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Jewish World Review June 7, 2002 /27 Sivan, 5762

Tom Purcell

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Consumer Reports

Legal rights for animals? | It's the kind of talk they give here in Washington, D.C.

Steve Wise is a lawyer and the author of the book "Drawing the Line: Science and the Case for Animal Rights." His talk a week back was on a controversial subject: Why some animals should be given legal rights. I read about it in the Washington Post.

"Certain species are capable of complex emotions, can communicate using language, and have a sense of self," said Wise. "I don't see a difference between a chimpanzee and my 4 1/2-year-old son."

If that's the case, sir, then perhaps your son could use a shave. And a banana.

Wise said that some species should be given rights because they are similar to humans. He says chimps, for instance, have complex social interactions. They use tools, count, do sign language (at a 4-year-old human's level) and demonstrate an idea of the future, while remembering the past.

He says that when you give a mirror to an orangutan, he uses it to explore parts of his body he can't see otherwise. This indicates a sense of self, he says. It's also a sign that orangutans have too much free time on their hands.

The dolphin is a fine animal. The dolphin can solve problems, cooperate with humans in complex ways, distinguish sense from nonsense and imitate behavior. Dolphins also have a sense of self, but, without opposable thumbs, I guess they are unable to hold onto a mirror to prove it.

The African elephant demonstrates highly evolved emotions, memory and learning ability, says Wise. This is why, I guess, an elephant hardly ever steps in its own dung - at least not twice.

That brings us to the gorilla. Wise says that gorilla and human DNA are 97.7 percent identical. Gorillas use tools, solve problems, imitate, pretend, even use deception to get their way, he says.

Hey, so do most members of Congress, but we don't write special laws to protect them.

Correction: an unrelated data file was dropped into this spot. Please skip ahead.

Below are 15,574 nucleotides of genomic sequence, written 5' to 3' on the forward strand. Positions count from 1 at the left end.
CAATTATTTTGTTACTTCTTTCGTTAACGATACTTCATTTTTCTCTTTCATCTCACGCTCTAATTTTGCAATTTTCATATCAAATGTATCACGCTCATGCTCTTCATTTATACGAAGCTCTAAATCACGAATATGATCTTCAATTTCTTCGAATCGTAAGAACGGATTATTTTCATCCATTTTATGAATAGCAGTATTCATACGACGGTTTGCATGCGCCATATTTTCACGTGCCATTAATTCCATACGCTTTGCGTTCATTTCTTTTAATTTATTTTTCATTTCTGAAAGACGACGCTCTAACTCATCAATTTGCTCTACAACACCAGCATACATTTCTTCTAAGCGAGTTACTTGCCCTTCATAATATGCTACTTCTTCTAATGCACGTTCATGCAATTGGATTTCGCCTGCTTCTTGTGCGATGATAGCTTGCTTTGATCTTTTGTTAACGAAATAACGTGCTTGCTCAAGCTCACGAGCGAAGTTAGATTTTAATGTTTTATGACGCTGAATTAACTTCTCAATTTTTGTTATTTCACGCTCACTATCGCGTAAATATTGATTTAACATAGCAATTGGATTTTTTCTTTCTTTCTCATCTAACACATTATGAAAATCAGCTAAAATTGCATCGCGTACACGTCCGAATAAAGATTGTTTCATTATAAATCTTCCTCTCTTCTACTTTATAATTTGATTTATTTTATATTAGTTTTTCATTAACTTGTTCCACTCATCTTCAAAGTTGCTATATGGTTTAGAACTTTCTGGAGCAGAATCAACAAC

Wise even makes the case for the honeybee. After reviewing research on the matter, he learned that honeybees "have the second most complex natural language after human beings." They do?

Honeybee: "Bzzz, bzzz, bzzz."
Human translation: "Bzzz, bzzz, bzzz."

Perhaps the complex natural language of honeybees is one reason we encourage our elementary school students to participate in "spelling bees."

Anyhow, after setting out his evidence that some animals are like humans, what does Wise want? He wants them to have, in lawyer terminology, "basic rights of bodily integrity and bodily liberty."

Human translation: A species that is given legal rights could no longer be viewed as a thing. Zoos and carnivals would not be able to detain and use animals for entertainment purposes. And medical labs would not be allowed to use them for testing.

"You have an anencephalic child born with no brain and we give that child a whole panoply of rights," says Wise. "And you have animals" who have complex and bright minds and they're treated like chairs."

That's not entirely true. We don't eat chairs.

On one hand, Wise, and other animal activists, are motivated by compassion, and that is not a bad thing. In a civilized society, we protect the weak and ensure the rights and dignity of every human. I see nothing wrong with showing respect for other beings. (Except for bugs. I hate bugs.)

But what does trouble me about this rights-for-animals concept is how it attempts to elevate animals to the status of humans, which is absurd. When was the last time you saw a dolphin do calculus, construct a bridge or bilk other dolphins out of their life savings?

Only humans have moral capacity, the free will to do right or wrong. We are, said Mark Twain, the only animals who blush - or who need to.

"Notice no one is expecting animals to be kind, compassionate, considerate of their own victims, stop being carnivorous if they are, and so forth," said Tibor Machan, a philosopher and professor of business ethics, in the Post article. "That's because the only moral animals are human beings."

Look, Wise and other animal rights people are going the wrong way entirely. Instead of extending new rights to animals, shouldn't we first consider limiting the rights we already give to some humans?

I remember the story of one fellow some years back who tied heavy-duty weather balloons to his lawn chair. If I remember correctly, he was spotted by a 747 - at cruising altitude.

And yet this fellow still has the right to vote.

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© 2002, Tom Purcell